NEW YORK (AdAge.com) -- Microsoft has appointed Keith Lorizio as VP of U.S. sales and marketing for its advertising division. The move is a promotion for Mr. Lorizio, a five-year company veteran and, most recently, VP-U.S. field sales. He reports to head of global sales Carolyn Everson, who joined the company last month from Viacom's MTV Networks.
"Having Carolyn on board these last few weeks has been amazing," Mr. Lorizio said. "And I have the most talented field sales organization, so things absolutely feel like they're coming into place."
Indeed, the appointment of Mr. Lorizio, 45, stabilizes a series of vacancies that have opened up in the online media and advertising world. In his new role, Mr. Lorizio fills the post left by Robin Domeniconi, who recently joined Hachette Filipacchi as its senior VP and chief brand officer for the Elle group, a position that opened up when Carol Smith left to join rival Conde Nast.
By assuming the top sales job at Microsoft, Ms. Everson -- who started three weeks ago (beginning, of all places, in Cannes for the International Advertising Awards) -- is filling the role left vacant by Joanne Bradford, who left the company in early 2008 and joined Yahoo as its sales chief. She then left the portal after only 18 months to join Demand Media.*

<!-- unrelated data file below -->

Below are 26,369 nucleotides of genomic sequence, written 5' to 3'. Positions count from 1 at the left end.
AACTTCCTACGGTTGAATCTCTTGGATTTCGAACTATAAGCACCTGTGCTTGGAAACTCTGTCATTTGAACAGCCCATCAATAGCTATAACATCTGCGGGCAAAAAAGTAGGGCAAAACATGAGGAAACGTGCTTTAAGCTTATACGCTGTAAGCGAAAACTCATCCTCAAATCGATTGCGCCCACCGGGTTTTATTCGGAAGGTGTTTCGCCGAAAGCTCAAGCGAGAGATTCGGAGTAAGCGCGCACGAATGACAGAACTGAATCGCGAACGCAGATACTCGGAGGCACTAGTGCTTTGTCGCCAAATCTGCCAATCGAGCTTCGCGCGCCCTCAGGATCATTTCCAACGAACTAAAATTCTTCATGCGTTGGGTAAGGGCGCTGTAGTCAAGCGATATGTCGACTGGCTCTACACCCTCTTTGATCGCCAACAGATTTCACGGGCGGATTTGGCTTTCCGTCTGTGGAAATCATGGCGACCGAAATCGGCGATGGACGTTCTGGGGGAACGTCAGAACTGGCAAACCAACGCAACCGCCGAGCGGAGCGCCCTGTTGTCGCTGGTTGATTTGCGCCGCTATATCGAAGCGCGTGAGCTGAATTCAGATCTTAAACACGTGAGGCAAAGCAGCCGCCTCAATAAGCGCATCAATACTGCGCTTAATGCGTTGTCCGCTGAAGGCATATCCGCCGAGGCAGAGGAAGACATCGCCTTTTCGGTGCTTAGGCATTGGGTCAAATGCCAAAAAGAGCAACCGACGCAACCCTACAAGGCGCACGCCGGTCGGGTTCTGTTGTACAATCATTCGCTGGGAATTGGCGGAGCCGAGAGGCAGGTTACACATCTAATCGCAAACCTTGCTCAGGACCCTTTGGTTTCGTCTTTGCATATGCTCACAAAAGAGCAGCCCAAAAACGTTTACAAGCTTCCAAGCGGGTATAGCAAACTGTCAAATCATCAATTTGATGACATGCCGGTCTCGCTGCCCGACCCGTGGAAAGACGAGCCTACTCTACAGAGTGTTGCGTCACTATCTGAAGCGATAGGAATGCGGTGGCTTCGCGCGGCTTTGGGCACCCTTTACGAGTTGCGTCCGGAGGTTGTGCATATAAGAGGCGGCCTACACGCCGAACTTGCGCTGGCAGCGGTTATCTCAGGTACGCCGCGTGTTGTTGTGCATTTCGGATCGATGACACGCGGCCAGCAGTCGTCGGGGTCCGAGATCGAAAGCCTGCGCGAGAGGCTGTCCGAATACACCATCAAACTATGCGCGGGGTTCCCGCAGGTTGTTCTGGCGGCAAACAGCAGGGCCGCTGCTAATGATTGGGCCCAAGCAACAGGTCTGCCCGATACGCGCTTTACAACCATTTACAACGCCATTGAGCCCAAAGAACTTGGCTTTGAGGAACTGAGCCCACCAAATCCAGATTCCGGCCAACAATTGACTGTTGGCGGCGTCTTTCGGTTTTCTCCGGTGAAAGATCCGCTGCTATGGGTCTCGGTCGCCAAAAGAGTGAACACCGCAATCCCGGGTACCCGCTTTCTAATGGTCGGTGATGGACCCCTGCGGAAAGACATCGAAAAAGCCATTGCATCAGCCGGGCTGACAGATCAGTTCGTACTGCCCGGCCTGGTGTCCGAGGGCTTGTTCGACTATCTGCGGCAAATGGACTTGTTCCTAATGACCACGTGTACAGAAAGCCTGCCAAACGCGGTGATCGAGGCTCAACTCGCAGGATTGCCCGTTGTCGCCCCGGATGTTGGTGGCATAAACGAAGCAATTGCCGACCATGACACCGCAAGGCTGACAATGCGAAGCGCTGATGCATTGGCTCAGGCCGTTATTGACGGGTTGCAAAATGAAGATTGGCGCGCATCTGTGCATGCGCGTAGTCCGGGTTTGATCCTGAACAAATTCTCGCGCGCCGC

Yahoo is still seeking a global head of sales. After Yahoo bought Associated Content for $100 million, the company had reportedly offered the top sales role to Associated CEO Patrick Keane. According to people familiar with the matter, Mr. Keane has thus far declined. Yahoo's advertising network currently commands the biggest reach with 86.6% of the online audience, according to ComScore's May figures, and that is one of the challenges facing Mr. Lorizio in his new role. Microsoft Media Network reaches 73.5% of the online audience, ranking seventh among advertising networks.
"There's room for us to grow there," Mr. Larizio said. "Part of our strategy moving forward is to grow out the audience for our display business as well as promoting our premium content across our owned-and-operated properties." He also pointed out Yahoo's forthcoming integration of Microsoft's Bing would bring their search pie closer to 30% of the market. "It'll make us a viable option," he said.
Mr. Lorizio, came to Microsoft five years ago from Yahoo, where he was VP of a regional market. According to the company, he has helped to triple ad revenues and doubled the headcount of its sales team.